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Posts Tagged ‘IPv6’

More Number Scarcity

Last year ICANN allocated the last five IPv4 blocks to the Regional Internet Registries (RIRs). Since then we have seen a concerted effort on the part of network and content providers to make sure they support IPv6, so they’ll be ready for the next few billion Internet users. But there’s another Internet number resource which […]


April 2nd, 2012 by | Posted in ICANN | Tags: , , , |

2012 North American IPv6 Summit

This year’s summit is the North American (rather than Rocky Mountain) IPv6 Summit and it will again be the largest IPv6 event in North America, even bigger than last year. There’s a long line up of fantastic speakers and over 500 IPv6 networking professionals expected to be in attendance. Plus, I’m presenting something on all three days!

2012 North American IPv6 Summit is a post from don't panic – One Network Architect's View of Life, the Internet, and Everything.


Measuring Worldwide Growth in IPv6 Deployments

This is a guest post by Mirjam Kühne, Labs Community Builder at the RIPE NCC. RIPE Labs is a platform designed by the RIPE NCC for network operators, industry experts and the RIPE NCC to expose, test and discuss innovative Internet-related tools, ideas and analysis. In early 2011, the RIPE NCC shared some graphs that […]


March 7th, 2012 by | Posted in ICANN | Tags: , , , |

Introducing IPv6 | Neighbor Discovery & SLAAC

In this final installment of the don’t panic series “Introducing IPv6,” you will learn about Neighbor Discovery and Stateless Address AutoConfiguration.

Introducing IPv6 | Neighbor Discovery & SLAAC is a post from don't panic – One Network Architect's View of Life, the Internet, and Everything.


Introducing IPv6 | IPv6 Headers

The beauty of the IPv6 header is that it has been streamlined and contains only those pieces of information that are necessary on every IPv6 packet. All optional IP information is encoded in extension headers, which are added to packets between the standard IPv6 header and the upper-layer header.

Introducing IPv6 | IPv6 Headers is a post from don't panic – One Network Architect's View of Life, the Internet, and Everything.


IPv6 Transit and Peering

We (the Global Network Engineering Community(GNEC)) have made many mistakes with IPv4 Peering and Transit configurations and operational practices. As operators begin turning up more and more IPv6 E-BGP sessions with peers and transit providers, there is an opportunity to do things right from the beginning.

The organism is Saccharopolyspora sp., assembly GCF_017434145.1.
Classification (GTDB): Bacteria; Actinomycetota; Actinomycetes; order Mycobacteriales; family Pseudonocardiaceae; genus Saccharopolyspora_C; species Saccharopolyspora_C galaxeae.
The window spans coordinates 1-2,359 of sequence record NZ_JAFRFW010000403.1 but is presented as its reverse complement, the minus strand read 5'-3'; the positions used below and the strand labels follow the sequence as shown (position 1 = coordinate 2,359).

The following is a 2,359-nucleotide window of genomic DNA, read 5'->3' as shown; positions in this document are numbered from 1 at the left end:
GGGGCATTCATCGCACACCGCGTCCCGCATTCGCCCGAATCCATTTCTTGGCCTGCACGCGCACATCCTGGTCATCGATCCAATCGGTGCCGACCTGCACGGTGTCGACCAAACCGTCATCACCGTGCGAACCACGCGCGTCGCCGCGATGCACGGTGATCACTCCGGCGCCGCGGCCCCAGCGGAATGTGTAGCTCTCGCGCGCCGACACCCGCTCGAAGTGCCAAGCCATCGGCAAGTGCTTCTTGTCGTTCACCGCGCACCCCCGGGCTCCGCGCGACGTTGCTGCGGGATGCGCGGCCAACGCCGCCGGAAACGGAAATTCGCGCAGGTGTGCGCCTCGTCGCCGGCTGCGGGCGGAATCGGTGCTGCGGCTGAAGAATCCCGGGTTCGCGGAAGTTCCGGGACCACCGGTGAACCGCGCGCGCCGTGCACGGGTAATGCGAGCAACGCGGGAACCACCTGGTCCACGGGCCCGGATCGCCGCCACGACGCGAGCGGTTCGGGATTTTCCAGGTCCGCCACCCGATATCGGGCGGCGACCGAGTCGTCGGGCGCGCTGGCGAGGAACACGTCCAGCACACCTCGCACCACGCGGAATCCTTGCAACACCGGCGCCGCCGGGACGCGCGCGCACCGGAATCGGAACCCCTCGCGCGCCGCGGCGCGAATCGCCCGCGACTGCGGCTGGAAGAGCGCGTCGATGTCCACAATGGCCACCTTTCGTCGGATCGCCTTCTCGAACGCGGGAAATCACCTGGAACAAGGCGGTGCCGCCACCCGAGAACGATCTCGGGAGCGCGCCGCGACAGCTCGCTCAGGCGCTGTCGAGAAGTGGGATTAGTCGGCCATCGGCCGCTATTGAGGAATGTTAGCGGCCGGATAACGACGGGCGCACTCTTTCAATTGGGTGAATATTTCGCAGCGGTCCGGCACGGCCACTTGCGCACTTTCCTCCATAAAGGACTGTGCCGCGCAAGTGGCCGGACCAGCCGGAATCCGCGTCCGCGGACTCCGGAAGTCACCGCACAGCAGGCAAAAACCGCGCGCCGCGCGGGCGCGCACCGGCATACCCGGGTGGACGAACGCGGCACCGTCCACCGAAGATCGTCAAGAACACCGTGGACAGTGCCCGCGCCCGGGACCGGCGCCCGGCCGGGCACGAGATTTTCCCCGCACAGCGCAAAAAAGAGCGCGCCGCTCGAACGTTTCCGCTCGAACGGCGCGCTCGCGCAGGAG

IPv6 Transit and Peering is a post from don't panic – One Network Architect's View of Life, the Internet, and Everything.


Introducing IPv6 | Classifying IPv6 Addresses

As with IPv4, an IPv6 address serves as an identifier for an interface or group of interfaces. Also like IPv4, IPv6 addresses come in several types, based on how they represent those interfaces. IPv6 has three types of addresses. This post covers all three, plus some special purpose addresses as well.

Introducing IPv6 | Classifying IPv6 Addresses is a post from don't panic – One Network Architect's View of Life, the Internet, and Everything.


Introducing IPv6 | Understanding IPv6 Addresses

The primary difference between IPv4 and IPv6 addresses is length. IPv4 addresses are 32 bits long and IPv6 addresses are 128 bits long. This means that an IPv4 address is made up of 32 1s and 0s while an IPv6 address is made up of 128 of them – 128 binary digits. This massive length forces IPv6 addresses to be written using a different notation than IPv4 addresses and thus makes them very easy to distinguish from IPv4 addresses.

Introducing IPv6 | Understanding IPv6 Addresses is a post from don't panic – One Network Architect's View of Life, the Internet, and Everything.


The North American 2012 IPv6 Summit supported by the Colorado ISOC

The Colorado ISOC is sponsoring the North American 2012 IPv6 Summit. The conference will be held April 9-11, 2012 at the Grand Hyatt Denver Colorado. IPv6 networking professionals from all over the world will be attending. This will be the largest IPv6 conference in North America in 2012.


As a member of the ARIN Advisory Council (AC), I have to stay up to date on all of the goings on in the world of ARIN policy development (that’s kind of the point of the AC). These policy changes affect many people but are fairly hard to keep track of for most (most engineers […]

ARIN Update – 10-JAN-2012 is a post from don't panic – One Network Architect's View of Life, the Internet, and Everything.